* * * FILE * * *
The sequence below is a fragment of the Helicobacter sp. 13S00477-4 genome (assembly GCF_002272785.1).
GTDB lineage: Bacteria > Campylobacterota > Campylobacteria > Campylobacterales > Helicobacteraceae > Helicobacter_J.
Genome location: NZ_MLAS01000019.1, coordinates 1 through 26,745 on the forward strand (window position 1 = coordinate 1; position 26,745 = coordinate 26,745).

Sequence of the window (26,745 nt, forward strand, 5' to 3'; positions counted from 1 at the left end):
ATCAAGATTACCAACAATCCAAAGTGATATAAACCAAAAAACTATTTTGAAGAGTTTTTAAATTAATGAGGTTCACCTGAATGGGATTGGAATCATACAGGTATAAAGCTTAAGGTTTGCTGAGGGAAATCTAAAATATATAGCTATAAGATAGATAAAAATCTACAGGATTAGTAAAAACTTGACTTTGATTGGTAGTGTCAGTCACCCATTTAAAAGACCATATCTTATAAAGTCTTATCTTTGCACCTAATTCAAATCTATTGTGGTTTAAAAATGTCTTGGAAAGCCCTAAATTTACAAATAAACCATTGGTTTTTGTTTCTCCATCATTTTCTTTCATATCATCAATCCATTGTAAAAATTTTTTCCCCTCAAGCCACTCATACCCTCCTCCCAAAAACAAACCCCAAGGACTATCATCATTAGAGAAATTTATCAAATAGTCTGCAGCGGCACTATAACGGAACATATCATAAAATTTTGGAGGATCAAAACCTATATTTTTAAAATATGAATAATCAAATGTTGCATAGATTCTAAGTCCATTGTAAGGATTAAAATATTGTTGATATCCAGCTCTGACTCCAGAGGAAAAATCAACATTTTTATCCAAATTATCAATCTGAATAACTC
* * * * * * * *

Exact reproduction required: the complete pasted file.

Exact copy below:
The sequence below is a fragment of the Helicobacter sp. 13S00477-4 genome (assembly GCF_002272785.1).
GTDB lineage: Bacteria > Campylobacterota > Campylobacteria > Campylobacterales > Helicobacteraceae > Helicobacter_J.
Genome location: NZ_MLAS01000019.1, coordinates 1 through 26,745 on the forward strand (window position 1 = coordinate 1; position 26,745 = coordinate 26,745).

Sequence of the window (26,745 nt, forward strand, 5' to 3'; positions counted from 1 at the left end):
ATCAAGATTACCAACAATCCAAAGTGATATAAACCAAAAAACTATTTTGAAGAGTTTTTAAATTAATGAGGTTCACCTGAATGGGATTGGAATCATACAGGTATAAAGCTTAAGGTTTGCTGAGGGAAATCTAAAATATATAGCTATAAGATAGATAAAAATCTACAGGATTAGTAAAAACTTGACTTTGATTGGTAGTGTCAGTCACCCATTTAAAAGACCATATCTTATAAAGTCTTATCTTTGCACCTAATTCAAATCTATTGTGGTTTAAAAATGTCTTGGAAAGCCCTAAATTTACAAATAAACCATTGGTTTTTGTTTCTCCATCATTTTCTTTCATATCATCAATCCATTGTAAAAATTTTTTCCCCTCAAGCCACTCATACCCTCCTCCCAAAAACAAACCCCAAGGACTATCATCATTAGAGAAATTTATCAAATAGTCTGCAGCGGCACTATAACGGAACATATCATAAAATTTTGGAGGATCAAAACCTATATTTTTAAAATATGAATAATCAAATGTTGCATAGATTCTAAGTCCATTGTAAGGATTAAAATATTGTTGATATCCAGCTCTGACTCCAGAGGAAAAATCAACATTTTTATCCAAATTATCAATCTGAATAACTC